You don't seem to understand what the Eurodollar is.  It is a major source of capital in international trade, but, though denomonated in dollars, sits mostly outside the US ability to regulate.  If eurodollars didn't exist, any entity wishing to borrow in dollars would have to do so in the US, subject to US regulations, criminal and civil law, sanctions and required reserve ratios.  None of these apply to foreign banks.  These eurodollars are lent existence in the usual way, with the total increase in money supply being equal to the inverse of the reserve ratio times the amount of the initial deposit.  But what is the reserve ratio?  It is effectively near zero, meaning foreign banks can create dollars almost at will, limited only by their risk tolerance.  As leverage increases, risks of liquidity shortfalls rise in importance relative to solvency risks.  Since the basis for eurodollar lending is dollar denominated deposits in foreign banks, anything that tends to reduce those deposit levels reduces liquidity.  If liquidity concerns are already extant, the willingness of banks to make more dollar denominated loans falls as well, further restricting liquidity in a positive reinforcement loop.  Note that most of these transactions are very short term, mostly overnight money.  This is why liquidity crises seem to blow up out of nothing.If you are a Japanese, or Chinese, or European bank already near your maximum level of risk appetite for having dollar denominated assets, a hint of decreasing liquidity, such as American firms with doillar deposits in your bank moving the money to a US bank, resulting in a weaker ability of borrowers to service the dollar debt, tends to lead to outsize moves to limit risk.

In reply to by pitz

To Hell In A H… Fri, 12/15/2017 - 14:49 Permalink

The dollar should be worth shit and bonds should be junk status. The USSA is living off other nations back. Fucking parasite nation. Liquidity shortage with all that QE? The USSA dollar world reserve currency Ponzi scheme is worse than I thought. If sucker nations do not hold dollars they can't trade certain commodities. What a scam.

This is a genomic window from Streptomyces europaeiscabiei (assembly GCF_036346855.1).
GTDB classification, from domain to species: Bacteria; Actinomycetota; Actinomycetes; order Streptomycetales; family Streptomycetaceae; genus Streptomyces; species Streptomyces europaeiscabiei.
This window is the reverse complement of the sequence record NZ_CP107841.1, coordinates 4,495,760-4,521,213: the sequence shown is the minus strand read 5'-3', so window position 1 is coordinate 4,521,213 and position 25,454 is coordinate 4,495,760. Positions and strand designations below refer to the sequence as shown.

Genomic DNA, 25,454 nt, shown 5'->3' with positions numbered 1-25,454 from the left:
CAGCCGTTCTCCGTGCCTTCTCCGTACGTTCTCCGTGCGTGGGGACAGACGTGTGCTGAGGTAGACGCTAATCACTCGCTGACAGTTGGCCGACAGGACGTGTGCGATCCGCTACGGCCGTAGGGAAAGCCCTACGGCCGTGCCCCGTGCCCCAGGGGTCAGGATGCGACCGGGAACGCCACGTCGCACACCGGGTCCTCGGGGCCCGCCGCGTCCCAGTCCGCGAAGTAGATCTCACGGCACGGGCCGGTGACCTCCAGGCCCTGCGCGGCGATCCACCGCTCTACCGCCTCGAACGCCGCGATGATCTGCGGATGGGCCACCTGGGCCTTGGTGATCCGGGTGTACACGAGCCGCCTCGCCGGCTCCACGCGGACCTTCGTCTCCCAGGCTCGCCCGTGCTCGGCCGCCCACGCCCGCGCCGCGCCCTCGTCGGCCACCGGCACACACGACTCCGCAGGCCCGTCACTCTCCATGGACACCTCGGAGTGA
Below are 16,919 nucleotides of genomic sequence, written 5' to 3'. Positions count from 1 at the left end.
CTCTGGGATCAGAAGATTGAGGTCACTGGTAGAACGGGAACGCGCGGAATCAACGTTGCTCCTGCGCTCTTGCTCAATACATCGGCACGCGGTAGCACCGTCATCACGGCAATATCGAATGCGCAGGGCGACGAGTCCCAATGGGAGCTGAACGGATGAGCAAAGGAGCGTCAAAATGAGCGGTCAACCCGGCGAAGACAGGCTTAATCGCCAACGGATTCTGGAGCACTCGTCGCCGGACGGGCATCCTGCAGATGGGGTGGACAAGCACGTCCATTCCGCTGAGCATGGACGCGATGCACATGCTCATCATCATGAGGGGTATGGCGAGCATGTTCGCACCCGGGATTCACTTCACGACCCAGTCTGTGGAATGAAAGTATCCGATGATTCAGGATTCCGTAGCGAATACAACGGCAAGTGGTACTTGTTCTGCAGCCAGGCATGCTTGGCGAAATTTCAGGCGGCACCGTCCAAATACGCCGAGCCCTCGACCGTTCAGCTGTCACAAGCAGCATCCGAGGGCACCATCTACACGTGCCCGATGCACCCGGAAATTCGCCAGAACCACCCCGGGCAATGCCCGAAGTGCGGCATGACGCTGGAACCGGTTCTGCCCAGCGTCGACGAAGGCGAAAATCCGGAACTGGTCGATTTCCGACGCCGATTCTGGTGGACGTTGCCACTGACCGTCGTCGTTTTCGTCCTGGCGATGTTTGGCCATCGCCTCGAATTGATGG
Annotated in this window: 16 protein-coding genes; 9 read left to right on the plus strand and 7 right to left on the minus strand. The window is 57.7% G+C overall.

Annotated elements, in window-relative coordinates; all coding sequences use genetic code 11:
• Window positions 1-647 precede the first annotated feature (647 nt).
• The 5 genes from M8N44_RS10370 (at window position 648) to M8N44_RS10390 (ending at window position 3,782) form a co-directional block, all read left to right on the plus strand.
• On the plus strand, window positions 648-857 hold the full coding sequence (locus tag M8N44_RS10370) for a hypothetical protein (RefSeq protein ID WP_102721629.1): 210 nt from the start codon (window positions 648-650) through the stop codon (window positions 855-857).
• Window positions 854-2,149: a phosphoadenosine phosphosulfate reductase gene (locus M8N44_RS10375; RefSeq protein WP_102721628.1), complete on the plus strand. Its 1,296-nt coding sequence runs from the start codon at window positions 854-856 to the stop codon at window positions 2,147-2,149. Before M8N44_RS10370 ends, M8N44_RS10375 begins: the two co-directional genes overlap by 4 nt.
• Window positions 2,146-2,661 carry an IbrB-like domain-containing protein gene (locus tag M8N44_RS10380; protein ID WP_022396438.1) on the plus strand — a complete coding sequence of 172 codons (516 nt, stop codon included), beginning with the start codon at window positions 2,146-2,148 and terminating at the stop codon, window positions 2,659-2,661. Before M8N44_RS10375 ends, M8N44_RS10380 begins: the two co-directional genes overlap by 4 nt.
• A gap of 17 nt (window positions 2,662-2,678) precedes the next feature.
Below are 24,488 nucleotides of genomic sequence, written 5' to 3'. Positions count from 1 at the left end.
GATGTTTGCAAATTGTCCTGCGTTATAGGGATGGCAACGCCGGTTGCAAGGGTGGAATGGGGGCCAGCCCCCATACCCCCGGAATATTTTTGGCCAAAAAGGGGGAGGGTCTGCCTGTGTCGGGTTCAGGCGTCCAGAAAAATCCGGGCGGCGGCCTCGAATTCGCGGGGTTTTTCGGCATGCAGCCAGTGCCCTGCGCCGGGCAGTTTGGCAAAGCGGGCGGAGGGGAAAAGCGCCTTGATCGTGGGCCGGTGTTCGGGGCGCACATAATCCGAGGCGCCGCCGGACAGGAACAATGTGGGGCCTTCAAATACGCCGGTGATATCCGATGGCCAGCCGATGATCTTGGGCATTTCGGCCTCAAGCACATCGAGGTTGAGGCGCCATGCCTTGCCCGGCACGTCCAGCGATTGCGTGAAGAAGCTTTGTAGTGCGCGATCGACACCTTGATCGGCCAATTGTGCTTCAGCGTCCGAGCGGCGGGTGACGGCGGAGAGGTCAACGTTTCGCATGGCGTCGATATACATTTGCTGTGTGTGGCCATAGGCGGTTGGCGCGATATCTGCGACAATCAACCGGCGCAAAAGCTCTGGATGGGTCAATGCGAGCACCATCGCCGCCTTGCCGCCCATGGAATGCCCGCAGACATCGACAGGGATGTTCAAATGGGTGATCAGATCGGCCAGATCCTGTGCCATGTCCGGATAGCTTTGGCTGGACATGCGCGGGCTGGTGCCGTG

HRClinton To Hell In A H… Fri, 12/15/2017 - 16:02 Permalink

People, companies and nations need to free themselves from the (((Money Parasites))), by having a healthy PARALLEL Economy.Parallel Economy = CB fiat killer   = Decentralized, discreet, not tracked easily or at all   = Barter + PM + CC1 + AA2     1 Crypto Currency,     2 Appreciating Assets (Antiques, some Art, Diamonds, Gems, prime RE)Got clarity and civic courage? Pass the word.

In reply to by To Hell In A H…

rp2016 Fri, 12/15/2017 - 14:57 Permalink are supposed to honor the limits of law. President Trump has destroyed my life by forcing me to break laws that are possibly punishable.I hereby request the Joint Chiefs to1. Execute The President of United States, Donald J. Trump for committing treason.2. Execute The Prime Minster of Israel, Benjamin Netanyahu as an enemy combatant.These are you two orders, should you choose to execute.Once you agree, we can proceed to execute all the Congressmen and Senators (only men), for Treason, and also the rest on the Treason list. I am watching every act of this rape.... enduring every moment of it.

HRClinton rp2016 Fri, 12/15/2017 - 16:21 Permalink

ZHers talk a good BS story* about libertarianism, but it's all talk.Their Stockholm Syndrome is so pervasive, that they'd rather sing and howl the Plantation Blues, than do what it takes to leave the Plantation.They prefer the familiar hell of their (((Masters))), than the unknown heaven outside. They have been dumbed down, beaten down and stripped of relocation skills so much, that they behave like disgruntled vassals and slaves, than warriors in the War of Independence.These designer-label Patriots (Paytriots!) are so proud of their brave ancestors, but they are like the Potato plant: All the wealth is underground.* Philosopher Carlin, on American bullshit

In reply to by rp2016

jughead Fri, 12/15/2017 - 15:05 Permalink

Please, please, please, keep the wheels on the wagon long enough for my wife to get her 401k cashed out in early January and get the money into something tangible and useful.